WHETHER or not people like you can determine your entire future.

If you are likeable, you are more likely to enjoy fulfilling friendships. If an interviewer likes you, he will probably offer you the job. If your boss likes you, she will find a way to give you the raise you deserve.

The more well-liked you are, the more likely you will keep your job — even during tough times. The truth is that likeable people win in many different ways.

If you and I were in a conversation about “the likeability factor” and its role in job success, you might ask me the following questions. And I would give you the following answers:

Why is it so important to be likeable today?

Because we live in a global world that depends upon connections, relationships, collaborations, and partnerships, people need to learn how to get along with each other for the greater good.

Fewer people work alone these days. Most interact with several or many individuals every day. When people generally like their peers, team-mates, superiors and staff, they produce products and deliver services of higher value.

This outcome is critical, since the world now demands it. Your likeability contributes to the worth of goods and services. Your likeability also contributes to a positive work environment by reducing your co-workers’ stress levels.

What is the difference between likeability and charm?

Charm is temporary and superficial; genuine likeability is a deeper trait that sticks around. It is difficult for people to sustain the seductive allure of charm, especially in challenging or tough situations. This explains why some people appear to be ideal candidates during job interviews only to fall apart two weeks after they are hired.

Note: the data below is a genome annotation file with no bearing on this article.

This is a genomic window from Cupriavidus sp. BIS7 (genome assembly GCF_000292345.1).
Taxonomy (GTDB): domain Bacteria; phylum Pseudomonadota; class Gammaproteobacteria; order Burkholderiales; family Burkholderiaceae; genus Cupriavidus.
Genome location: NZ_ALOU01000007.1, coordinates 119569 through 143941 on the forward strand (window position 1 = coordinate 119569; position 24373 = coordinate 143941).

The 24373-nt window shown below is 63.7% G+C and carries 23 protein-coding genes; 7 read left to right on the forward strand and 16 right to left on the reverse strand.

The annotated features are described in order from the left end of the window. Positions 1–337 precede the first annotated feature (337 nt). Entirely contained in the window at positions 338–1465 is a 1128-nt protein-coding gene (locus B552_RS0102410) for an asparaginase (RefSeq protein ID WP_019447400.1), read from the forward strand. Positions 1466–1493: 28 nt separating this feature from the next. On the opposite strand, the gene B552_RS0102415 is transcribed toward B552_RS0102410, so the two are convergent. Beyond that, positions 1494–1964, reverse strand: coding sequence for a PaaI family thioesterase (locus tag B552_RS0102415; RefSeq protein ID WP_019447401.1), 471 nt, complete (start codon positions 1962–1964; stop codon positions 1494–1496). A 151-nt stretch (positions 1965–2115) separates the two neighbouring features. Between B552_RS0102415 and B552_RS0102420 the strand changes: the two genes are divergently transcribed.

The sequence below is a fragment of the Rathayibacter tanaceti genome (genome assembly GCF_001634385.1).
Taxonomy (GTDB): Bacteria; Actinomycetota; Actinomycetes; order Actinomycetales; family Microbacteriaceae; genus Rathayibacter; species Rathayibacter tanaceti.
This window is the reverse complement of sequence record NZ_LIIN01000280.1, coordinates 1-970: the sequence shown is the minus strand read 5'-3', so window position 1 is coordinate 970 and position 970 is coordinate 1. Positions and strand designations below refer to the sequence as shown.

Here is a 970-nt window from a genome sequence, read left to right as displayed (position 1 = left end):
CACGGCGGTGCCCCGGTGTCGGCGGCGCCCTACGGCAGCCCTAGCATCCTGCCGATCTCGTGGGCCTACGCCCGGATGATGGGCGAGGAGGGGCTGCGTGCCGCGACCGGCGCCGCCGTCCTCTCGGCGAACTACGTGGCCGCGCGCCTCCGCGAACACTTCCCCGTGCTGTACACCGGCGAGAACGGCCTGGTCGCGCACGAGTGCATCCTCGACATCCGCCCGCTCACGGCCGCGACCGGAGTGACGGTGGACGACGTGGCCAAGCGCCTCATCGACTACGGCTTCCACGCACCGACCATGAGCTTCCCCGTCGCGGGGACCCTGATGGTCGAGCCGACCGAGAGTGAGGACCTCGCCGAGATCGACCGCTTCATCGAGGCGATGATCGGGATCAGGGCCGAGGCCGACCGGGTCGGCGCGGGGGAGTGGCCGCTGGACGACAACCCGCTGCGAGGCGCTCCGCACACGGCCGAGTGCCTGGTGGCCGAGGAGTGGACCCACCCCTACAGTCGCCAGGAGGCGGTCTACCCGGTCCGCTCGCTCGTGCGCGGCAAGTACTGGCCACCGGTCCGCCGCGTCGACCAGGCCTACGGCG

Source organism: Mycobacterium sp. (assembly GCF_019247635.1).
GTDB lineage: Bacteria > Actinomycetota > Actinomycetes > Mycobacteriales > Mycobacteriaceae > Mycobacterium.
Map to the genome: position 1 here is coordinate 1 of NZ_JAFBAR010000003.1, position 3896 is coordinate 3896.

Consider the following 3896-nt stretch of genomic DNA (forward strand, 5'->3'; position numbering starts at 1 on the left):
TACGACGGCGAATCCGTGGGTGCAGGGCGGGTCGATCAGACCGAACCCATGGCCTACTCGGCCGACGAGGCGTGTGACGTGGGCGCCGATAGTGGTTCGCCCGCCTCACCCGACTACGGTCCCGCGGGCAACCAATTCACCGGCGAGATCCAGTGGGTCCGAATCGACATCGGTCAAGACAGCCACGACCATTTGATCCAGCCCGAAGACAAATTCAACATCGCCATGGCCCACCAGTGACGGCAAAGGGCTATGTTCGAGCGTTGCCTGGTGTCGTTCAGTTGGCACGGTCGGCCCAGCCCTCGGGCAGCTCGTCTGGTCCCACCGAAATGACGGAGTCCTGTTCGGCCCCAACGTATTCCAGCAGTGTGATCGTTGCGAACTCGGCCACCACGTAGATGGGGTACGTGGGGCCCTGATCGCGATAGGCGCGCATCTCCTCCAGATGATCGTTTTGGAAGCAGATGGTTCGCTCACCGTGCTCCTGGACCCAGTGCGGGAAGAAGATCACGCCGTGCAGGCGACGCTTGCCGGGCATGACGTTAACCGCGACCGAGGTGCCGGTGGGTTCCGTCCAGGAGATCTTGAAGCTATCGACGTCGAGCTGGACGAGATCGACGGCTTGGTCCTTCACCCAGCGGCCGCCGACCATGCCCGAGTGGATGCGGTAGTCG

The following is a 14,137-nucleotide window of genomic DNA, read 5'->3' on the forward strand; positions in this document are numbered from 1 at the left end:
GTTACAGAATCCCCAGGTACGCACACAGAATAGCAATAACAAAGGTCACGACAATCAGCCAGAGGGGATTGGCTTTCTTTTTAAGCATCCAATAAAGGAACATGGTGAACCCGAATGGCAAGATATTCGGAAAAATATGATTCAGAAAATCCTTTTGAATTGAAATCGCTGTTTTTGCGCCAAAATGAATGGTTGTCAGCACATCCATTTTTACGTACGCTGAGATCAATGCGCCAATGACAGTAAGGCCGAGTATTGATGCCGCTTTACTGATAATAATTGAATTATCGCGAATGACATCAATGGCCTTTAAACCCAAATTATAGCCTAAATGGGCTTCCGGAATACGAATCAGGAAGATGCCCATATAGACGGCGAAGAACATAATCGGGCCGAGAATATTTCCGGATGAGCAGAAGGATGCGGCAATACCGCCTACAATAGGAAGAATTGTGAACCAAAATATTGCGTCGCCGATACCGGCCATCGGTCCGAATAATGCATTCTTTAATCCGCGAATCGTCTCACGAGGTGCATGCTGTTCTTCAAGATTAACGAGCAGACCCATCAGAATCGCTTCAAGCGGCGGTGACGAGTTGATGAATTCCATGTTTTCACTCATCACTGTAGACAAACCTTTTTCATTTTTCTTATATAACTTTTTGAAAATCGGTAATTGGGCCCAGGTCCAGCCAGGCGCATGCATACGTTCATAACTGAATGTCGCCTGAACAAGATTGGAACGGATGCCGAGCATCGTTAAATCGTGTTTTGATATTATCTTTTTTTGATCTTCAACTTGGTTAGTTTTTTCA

How do you know if you are likeable?

You can determine if you are likeable by considering how often you smile, how often you support other people, how likely you are to help other people meet their goals. You need to evaluate your attitude, your tendency to judge, your tone of voice, your ability to demonstrate caring and concern.

Think about how easy you are to get along with. Assess your general state of being. Do you usually feel peaceful and happy inside? If so, that internal contentment empowers everyone around you.

What does being unlikeable look like?

Other people find you unlikeable if you constantly interrupt them, if you frown a lot, if you smoulder with anger or erupt in rage on a regular basis. They dislike you if you are passive-aggressive.

They dislike you if you tell inappropriate jokes, create conflicts for no reason, and focus mainly on yourself. Discounting others’ feelings and minimising their contributions to elevate your own causes people to dislike you.

Why are some people unlikeable?

There are various factors that cause people to be unlikeable. These include unresolved childhood resentment over deprivation, neglect, excessive criticism, or abuse and personality disorders, victimisation, low self-esteem, chronic disappointment and feelings of inadequacy.

Can you increase your likeability?

The good news is that you can boost your personal likeability factor anytime you decide to do so. Start with simple actions such as smiling, wishing your employees a productive day, giving a co-worker your undivided attention, helping someone to solve a problem, and showing more of your authentic self. Take time to laugh. In short, do things to attract people rather than repel or annoy them.

What are the benefits to being likeable?

If you are well liked by most others, you discover that people listen to you, believe you and trust you. They care about what you think. They take you seriously. They want to spend time with you because you motivate them, energise them, and make them feel comfortable.

If you are likeable, you increase your value to individuals, the workplace, your family, and the world. If you are likeable, you get selected for jobs and are less prone to being fired. Likeability can’t save you from every calamity, but every ounce of it helps. You simply cannot afford to have people dislike you.